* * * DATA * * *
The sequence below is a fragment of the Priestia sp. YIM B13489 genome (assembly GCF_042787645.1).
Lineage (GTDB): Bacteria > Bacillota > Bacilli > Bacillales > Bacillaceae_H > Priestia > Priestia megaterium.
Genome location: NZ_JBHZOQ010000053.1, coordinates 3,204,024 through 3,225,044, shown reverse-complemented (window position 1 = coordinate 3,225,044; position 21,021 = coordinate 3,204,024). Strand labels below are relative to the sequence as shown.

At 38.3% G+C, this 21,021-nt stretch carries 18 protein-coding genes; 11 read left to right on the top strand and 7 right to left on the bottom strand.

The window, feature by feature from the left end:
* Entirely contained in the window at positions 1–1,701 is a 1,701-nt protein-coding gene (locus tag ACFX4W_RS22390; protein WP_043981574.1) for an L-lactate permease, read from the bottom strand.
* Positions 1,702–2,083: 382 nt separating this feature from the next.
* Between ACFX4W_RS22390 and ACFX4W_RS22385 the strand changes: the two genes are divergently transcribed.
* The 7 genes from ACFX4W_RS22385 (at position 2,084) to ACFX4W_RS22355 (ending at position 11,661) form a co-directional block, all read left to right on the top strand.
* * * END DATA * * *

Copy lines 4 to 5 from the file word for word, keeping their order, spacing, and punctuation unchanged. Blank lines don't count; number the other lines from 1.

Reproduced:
At 38.3% G+C, this 21,021-nt stretch carries 18 protein-coding genes; 11 read left to right on the top strand and 7 right to left on the bottom strand.

The window, feature by feature from the left end: